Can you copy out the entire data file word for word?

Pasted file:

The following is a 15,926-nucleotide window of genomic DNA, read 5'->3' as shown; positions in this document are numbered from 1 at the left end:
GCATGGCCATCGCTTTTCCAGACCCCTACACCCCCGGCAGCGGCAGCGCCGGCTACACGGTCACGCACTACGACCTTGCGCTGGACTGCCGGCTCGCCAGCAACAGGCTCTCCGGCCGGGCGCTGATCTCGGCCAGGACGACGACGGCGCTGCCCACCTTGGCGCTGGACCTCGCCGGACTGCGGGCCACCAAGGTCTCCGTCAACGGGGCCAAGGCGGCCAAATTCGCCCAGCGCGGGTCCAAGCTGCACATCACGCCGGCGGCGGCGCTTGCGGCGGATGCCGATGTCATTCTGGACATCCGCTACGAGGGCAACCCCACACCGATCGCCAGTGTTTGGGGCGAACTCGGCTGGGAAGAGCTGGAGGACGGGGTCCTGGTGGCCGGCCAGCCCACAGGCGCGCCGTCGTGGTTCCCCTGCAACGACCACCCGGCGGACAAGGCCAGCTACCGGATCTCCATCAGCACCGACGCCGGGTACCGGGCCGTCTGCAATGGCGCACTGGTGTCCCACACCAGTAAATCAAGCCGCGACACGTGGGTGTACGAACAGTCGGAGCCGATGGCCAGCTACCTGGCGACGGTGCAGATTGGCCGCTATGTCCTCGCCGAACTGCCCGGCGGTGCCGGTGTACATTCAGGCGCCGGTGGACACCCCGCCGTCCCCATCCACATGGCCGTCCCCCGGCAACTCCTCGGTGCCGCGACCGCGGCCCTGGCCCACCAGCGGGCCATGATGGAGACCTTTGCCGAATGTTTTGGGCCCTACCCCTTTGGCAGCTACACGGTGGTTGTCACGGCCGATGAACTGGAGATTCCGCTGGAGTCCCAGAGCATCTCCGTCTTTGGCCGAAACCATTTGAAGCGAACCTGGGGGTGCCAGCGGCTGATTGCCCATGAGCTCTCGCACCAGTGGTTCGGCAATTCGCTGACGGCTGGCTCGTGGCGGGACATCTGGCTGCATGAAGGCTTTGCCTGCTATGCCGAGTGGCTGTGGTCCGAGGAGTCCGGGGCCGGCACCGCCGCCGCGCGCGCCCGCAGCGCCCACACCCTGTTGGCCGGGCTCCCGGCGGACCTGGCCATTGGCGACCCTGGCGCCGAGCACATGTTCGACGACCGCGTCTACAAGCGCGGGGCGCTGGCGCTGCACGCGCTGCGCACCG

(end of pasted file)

The following is a 15,926-nucleotide window of genomic DNA, read 5'->3' as shown; positions in this document are numbered from 1 at the left end:
GCATGGCCATCGCTTTTCCAGACCCCTACACCCCCGGCAGCGGCAGCGCCGGCTACACGGTCACGCACTACGACCTTGCGCTGGACTGCCGGCTCGCCAGCAACAGGCTCTCCGGCCGGGCGCTGATCTCGGCCAGGACGACGACGGCGCTGCCCACCTTGGCGCTGGACCTCGCCGGACTGCGGGCCACCAAGGTCTCCGTCAACGGGGCCAAGGCGGCCAAATTCGCCCAGCGCGGGTCCAAGCTGCACATCACGCCGGCGGCGGCGCTTGCGGCGGATGCCGATGTCATTCTGGACATCCGCTACGAGGGCAACCCCACACCGATCGCCAGTGTTTGGGGCGAACTCGGCTGGGAAGAGCTGGAGGACGGGGTCCTGGTGGCCGGCCAGCCCACAGGCGCGCCGTCGTGGTTCCCCTGCAACGACCACCCGGCGGACAAGGCCAGCTACCGGATCTCCATCAGCACCGACGCCGGGTACCGGGCCGTCTGCAATGGCGCACTGGTGTCCCACACCAGTAAATCAAGCCGCGACACGTGGGTGTACGAACAGTCGGAGCCGATGGCCAGCTACCTGGCGACGGTGCAGATTGGCCGCTATGTCCTCGCCGAACTGCCCGGCGGTGCCGGTGTACATTCAGGCGCCGGTGGACACCCCGCCGTCCCCATCCACATGGCCGTCCCCCGGCAACTCCTCGGTGCCGCGACCGCGGCCCTGGCCCACCAGCGGGCCATGATGGAGACCTTTGCCGAATGTTTTGGGCCCTACCCCTTTGGCAGCTACACGGTGGTTGTCACGGCCGATGAACTGGAGATTCCGCTGGAGTCCCAGAGCATCTCCGTCTTTGGCCGAAACCATTTGAAGCGAACCTGGGGGTGCCAGCGGCTGATTGCCCATGAGCTCTCGCACCAGTGGTTCGGCAATTCGCTGACGGCTGGCTCGTGGCGGGACATCTGGCTGCATGAAGGCTTTGCCTGCTATGCCGAGTGGCTGTGGTCCGAGGAGTCCGGGGCCGGCACCGCCGCCGCGCGCGCCCGCAGCGCCCACACCCTGTTGGCCGGGCTCCCGGCGGACCTGGCCATTGGCGACCCTGGCGCCGAGCACATGTTCGACGACCGCGTCTACAAGCGCGGGGCGCTGGCGCTGCACGCGCTGCGCACCG